Wind farms in the UK will create more atmospheric carbon than they will reduce:
Thousands of Britain’s wind turbines will create more greenhouse gases than they save, according to potentially devastating scientific research to be published later this year.
The finding, which threatens the entire rationale of the onshore wind farm industry, will be made by Scottish government-funded researchers who devised the standard method used by developers to calculate “carbon payback time” for wind farms on peat soils.
Wind farms are typically built on upland sites, where peat soil is common. In Scotland alone, two thirds of all planned onshore wind development is on peatland. England and Wales also have large numbers of current or proposed peatland wind farms.
But peat is also a massive store of carbon, described as Europe’s equivalent of the tropical rainforest. Peat bogs contain and absorb carbon in the same way as trees and plants — but in much higher quantities.
British peatland stores at least 3.2 billion tons of carbon, making it by far the country’s most important carbon sink and among the most important in the world.
Wind farms, and the miles of new roads and tracks needed to service them, damage or destroy the peat and cause significant loss of carbon to the atmosphere, where it contributes to climate change.
Heh. Just like we know about electric cars – the process and materials used to create them negate any benefit they might have:
ELECTRIC cars could produce higher emissions over their lifetimes than petrol equivalents because of the energy consumed in making their batteries, a study has found.
An electric car owner would have to drive at least 129,000km before producing a net saving in CO2. Many electric cars will not travel that far in their lifetime because they typically have a range of less than 145km on a single charge and are unsuitable for long trips. Even those driven 160,000km would save only about a tonne of CO2 over their lifetimes.
The British study, which is the first analysis of the full lifetime emissions of electric cars covering manufacturing, driving and disposal, undermines the case for tackling climate change by the rapid introduction of electric cars.
The Adam Smith Institute has a pretty even handed study that concludes that wind power, at least for the UK, does not successfully reduce carbon emissions due to the unstable generation and storage possibilities and if a level of saturation is reached that would overcome that issue, the cost per kilowatt hour is astronomically increased:
It is commonly held that wind power has zero or nearly zero CO2 emissions, with most of these emissions coming from manufacturing and installation of the wind turbines. Digging deeper, however, reveals that many other factors limit the amount of CO2 emissions that can be avoided when wind power is added to the grid. Among these are factors related to wind’s unpredictable nature, which in turn negatively affects grid reliability—requiring spinning reserves and storage, which also typically have other environmental impacts. For similar reasons, the costs of wind power increase dramatically with penetration.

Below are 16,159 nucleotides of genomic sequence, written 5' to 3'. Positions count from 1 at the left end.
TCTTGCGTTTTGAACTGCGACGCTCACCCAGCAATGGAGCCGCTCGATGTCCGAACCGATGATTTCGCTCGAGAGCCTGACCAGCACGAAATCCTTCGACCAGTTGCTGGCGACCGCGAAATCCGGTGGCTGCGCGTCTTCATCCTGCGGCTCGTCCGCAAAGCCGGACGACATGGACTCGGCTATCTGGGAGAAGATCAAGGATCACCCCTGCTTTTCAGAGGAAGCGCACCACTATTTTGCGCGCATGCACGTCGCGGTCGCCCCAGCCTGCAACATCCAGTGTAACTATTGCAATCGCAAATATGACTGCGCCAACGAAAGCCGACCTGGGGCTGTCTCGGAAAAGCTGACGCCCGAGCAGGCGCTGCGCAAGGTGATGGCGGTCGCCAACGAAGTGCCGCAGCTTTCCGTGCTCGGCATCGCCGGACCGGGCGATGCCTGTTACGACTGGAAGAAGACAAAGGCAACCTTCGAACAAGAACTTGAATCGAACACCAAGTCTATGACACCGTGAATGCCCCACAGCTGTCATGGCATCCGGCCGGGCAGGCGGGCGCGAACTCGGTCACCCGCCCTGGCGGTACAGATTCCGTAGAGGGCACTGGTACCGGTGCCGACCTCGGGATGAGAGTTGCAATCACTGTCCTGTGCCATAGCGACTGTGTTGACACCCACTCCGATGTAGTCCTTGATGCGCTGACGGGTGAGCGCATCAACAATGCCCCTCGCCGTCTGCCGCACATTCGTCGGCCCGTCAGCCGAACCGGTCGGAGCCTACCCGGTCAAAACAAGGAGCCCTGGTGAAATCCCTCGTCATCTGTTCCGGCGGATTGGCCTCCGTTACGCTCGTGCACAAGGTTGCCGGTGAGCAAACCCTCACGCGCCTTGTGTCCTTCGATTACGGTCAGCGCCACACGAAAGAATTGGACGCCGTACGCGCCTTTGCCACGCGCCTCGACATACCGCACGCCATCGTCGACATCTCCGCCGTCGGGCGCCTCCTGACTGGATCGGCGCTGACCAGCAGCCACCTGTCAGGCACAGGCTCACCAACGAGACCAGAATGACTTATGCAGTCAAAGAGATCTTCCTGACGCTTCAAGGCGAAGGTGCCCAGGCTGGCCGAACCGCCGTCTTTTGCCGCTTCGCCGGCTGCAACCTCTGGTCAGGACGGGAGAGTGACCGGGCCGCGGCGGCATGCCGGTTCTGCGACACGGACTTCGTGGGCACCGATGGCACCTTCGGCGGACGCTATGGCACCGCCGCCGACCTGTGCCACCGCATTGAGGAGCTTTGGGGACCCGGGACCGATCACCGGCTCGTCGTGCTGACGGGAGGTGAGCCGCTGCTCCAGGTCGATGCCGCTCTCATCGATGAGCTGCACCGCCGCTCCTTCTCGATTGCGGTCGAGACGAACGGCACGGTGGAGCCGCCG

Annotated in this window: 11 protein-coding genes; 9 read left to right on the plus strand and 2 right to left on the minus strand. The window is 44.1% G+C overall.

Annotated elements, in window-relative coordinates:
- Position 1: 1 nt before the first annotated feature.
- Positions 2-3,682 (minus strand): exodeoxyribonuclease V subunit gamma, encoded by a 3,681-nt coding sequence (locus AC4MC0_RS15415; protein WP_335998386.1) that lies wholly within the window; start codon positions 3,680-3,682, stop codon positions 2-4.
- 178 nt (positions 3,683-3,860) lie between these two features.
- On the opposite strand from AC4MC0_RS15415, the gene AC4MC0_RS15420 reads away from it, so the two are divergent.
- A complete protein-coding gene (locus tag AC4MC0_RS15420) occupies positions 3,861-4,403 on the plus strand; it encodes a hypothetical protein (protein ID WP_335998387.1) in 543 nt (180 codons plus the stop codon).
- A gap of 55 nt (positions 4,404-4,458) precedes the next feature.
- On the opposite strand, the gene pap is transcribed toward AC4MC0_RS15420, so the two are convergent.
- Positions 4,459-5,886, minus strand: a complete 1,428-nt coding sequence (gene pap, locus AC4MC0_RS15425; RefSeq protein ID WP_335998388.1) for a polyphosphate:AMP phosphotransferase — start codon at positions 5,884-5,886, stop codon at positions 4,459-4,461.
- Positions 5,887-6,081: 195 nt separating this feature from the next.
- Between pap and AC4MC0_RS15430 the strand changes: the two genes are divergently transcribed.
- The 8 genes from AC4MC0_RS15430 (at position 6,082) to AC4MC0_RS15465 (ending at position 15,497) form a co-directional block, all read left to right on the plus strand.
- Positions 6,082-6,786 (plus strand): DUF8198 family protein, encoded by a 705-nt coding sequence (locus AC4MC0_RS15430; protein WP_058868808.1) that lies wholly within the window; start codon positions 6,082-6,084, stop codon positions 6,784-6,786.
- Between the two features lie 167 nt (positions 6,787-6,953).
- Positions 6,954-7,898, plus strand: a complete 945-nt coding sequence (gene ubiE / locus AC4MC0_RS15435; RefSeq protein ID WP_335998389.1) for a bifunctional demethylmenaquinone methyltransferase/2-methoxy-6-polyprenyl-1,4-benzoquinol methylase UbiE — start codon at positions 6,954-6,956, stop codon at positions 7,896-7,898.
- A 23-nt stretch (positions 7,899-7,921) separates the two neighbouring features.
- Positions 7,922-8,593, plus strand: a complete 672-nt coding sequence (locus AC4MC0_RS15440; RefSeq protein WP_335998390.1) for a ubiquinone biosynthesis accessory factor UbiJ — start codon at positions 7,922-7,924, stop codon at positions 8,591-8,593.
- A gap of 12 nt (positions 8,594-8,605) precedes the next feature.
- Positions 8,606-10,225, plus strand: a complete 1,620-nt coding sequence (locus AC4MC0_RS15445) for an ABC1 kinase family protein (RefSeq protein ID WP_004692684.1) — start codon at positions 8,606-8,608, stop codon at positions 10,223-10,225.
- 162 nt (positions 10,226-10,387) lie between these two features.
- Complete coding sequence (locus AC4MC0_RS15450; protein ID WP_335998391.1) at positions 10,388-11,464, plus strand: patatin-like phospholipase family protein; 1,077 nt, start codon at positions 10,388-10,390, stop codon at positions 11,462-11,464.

This analysis of PJM data shows that it is possible to build more wind turbines in order to increase wind penetration, thus satisfying more of a grid’s demand using wind energy. In order to maintain grid reliability at high wind penetrations, it becomes necessary to build energy storage that fills when there is too much wind to supply demand, and empties when wind speed is too low to supply demand. Even with large amounts of available storage (18 weeks was the maximum in this study), there will be periods when storage is full and there is more wind than required to meet demands.
During these periods, wind dumping occurs. Conversely, at low wind penetrations, there can be prolonged periods when wind is insufficient to meet demand, and there is no available storage left. During these periods, conventional power reserves (usually natural gas plants) supply power to meet demands. Since natural gas generation plants generate CO2, their emissions are included in the accounting for wind power.
The analysis presented here demonstrates that there is a tradeoff. At low wind penetrations, there is very little impact on CO2 emissions. As wind penetrations increase, the grid requires increasing amounts of spinning reserves to maintain reliability. At high wind penetrations, even large amounts of power storage cannot prevent significant (and expensive) wind dumping. The already high cost of wind power increases with the construction of storage facilities, and the cost to construct extra wind turbines, which will be dormant during periods of wind dumping.
It is almost like you can’t trust Al Gore any more.